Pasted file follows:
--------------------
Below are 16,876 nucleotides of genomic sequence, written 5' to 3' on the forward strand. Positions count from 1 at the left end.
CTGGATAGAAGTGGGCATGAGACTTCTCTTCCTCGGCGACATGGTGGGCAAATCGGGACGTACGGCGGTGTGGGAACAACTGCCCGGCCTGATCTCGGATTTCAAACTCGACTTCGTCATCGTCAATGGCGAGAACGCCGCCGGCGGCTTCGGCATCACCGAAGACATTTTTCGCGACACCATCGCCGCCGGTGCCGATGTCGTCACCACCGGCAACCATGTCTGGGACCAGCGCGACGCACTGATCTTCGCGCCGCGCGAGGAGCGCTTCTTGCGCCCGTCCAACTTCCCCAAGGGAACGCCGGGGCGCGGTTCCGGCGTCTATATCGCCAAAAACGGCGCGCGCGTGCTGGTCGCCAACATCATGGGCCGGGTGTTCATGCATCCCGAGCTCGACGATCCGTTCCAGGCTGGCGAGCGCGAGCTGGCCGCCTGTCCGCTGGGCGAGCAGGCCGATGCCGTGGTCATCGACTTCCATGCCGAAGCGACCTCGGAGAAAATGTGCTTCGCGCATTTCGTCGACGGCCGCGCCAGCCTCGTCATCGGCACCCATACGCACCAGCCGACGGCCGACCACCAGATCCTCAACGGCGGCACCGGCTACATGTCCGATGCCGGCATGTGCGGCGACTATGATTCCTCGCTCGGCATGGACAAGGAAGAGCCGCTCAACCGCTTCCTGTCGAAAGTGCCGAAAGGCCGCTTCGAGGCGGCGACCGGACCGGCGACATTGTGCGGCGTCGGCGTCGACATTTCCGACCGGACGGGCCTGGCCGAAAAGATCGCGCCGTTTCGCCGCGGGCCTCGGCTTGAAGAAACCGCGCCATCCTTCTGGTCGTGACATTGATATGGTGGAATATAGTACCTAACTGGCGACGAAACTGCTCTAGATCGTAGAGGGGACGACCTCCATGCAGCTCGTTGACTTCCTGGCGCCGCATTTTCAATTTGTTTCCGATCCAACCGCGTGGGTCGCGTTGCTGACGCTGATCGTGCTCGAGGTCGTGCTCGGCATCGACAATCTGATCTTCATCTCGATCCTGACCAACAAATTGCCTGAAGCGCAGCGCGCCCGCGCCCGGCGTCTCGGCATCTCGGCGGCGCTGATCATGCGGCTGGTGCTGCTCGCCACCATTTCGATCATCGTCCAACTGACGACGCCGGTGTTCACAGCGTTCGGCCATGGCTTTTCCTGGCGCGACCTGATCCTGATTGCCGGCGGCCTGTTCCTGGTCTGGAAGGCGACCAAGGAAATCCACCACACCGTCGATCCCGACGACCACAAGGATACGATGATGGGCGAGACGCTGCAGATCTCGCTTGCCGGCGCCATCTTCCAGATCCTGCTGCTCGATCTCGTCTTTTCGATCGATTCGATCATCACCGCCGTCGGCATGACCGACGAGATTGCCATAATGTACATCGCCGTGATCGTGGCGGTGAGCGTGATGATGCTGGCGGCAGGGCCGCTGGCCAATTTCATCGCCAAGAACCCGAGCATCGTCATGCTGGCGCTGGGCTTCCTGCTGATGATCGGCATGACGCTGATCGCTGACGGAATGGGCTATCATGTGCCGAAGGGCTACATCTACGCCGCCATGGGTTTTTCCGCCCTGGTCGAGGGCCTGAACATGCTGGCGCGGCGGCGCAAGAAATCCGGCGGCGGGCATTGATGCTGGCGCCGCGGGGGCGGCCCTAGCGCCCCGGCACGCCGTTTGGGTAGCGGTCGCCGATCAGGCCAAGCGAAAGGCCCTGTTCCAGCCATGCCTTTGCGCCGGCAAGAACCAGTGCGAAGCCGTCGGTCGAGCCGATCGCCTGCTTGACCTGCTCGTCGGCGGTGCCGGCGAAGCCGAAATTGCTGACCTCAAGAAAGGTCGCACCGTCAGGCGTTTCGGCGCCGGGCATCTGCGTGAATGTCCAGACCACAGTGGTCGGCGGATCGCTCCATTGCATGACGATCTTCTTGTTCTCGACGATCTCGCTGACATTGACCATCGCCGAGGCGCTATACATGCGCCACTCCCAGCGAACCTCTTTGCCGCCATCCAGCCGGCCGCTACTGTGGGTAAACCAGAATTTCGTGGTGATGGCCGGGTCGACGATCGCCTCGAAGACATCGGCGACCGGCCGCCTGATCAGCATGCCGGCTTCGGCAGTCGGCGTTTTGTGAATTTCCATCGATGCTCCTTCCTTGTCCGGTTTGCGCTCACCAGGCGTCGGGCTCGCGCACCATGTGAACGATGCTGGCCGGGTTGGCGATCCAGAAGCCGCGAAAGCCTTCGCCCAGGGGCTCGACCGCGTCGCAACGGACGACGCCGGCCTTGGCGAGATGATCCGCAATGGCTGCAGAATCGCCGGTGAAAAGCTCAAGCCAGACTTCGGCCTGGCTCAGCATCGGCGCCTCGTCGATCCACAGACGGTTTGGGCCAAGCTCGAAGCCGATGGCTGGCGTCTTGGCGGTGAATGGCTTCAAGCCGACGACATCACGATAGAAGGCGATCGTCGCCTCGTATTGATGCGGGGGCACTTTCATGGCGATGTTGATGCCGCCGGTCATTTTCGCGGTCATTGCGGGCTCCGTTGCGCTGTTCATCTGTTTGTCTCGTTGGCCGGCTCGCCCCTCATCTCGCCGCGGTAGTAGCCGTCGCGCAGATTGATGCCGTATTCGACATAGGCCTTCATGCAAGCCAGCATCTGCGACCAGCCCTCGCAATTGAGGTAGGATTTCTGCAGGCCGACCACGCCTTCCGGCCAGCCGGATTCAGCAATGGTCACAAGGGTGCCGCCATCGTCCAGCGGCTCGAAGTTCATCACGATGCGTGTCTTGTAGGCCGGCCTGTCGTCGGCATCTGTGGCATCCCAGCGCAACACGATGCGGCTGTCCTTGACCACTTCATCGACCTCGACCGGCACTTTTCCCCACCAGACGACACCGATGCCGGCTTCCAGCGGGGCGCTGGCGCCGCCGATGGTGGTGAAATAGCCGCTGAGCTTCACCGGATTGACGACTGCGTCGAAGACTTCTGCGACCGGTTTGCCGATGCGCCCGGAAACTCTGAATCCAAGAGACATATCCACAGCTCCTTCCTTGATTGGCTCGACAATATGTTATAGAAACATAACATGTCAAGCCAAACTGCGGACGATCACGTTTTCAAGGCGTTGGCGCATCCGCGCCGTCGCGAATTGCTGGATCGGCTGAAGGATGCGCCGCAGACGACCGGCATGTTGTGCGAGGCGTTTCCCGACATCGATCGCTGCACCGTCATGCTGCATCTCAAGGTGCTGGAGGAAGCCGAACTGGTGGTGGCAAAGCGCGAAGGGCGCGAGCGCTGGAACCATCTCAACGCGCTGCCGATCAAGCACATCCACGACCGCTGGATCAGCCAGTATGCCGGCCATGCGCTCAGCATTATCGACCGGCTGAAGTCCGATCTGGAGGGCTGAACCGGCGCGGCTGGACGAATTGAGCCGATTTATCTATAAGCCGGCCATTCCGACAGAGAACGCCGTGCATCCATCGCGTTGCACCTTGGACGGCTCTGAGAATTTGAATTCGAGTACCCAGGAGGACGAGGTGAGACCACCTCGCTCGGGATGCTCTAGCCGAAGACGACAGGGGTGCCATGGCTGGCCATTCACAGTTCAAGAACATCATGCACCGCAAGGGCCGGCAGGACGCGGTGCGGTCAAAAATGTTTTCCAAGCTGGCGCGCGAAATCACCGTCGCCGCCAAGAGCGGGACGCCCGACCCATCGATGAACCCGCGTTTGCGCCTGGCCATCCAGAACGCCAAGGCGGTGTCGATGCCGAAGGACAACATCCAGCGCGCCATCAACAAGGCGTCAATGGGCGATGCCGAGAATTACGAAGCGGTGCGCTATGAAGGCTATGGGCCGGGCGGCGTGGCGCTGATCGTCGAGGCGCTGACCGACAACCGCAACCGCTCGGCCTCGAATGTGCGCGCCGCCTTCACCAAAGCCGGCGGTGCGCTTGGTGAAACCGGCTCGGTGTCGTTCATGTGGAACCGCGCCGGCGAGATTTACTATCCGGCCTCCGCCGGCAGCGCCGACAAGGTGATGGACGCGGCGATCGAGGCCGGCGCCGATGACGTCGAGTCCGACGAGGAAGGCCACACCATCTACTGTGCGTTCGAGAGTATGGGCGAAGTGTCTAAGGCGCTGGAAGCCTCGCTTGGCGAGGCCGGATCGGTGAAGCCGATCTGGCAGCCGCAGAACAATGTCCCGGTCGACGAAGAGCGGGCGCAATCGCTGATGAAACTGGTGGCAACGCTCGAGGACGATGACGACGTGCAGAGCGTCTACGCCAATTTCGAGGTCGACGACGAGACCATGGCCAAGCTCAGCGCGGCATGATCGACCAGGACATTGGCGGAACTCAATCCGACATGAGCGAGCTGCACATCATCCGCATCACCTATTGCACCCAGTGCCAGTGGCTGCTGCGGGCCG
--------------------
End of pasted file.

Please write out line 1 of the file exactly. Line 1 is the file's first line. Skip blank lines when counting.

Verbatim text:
Below are 16,876 nucleotides of genomic sequence, written 5' to 3' on the forward strand. Positions count from 1 at the left end.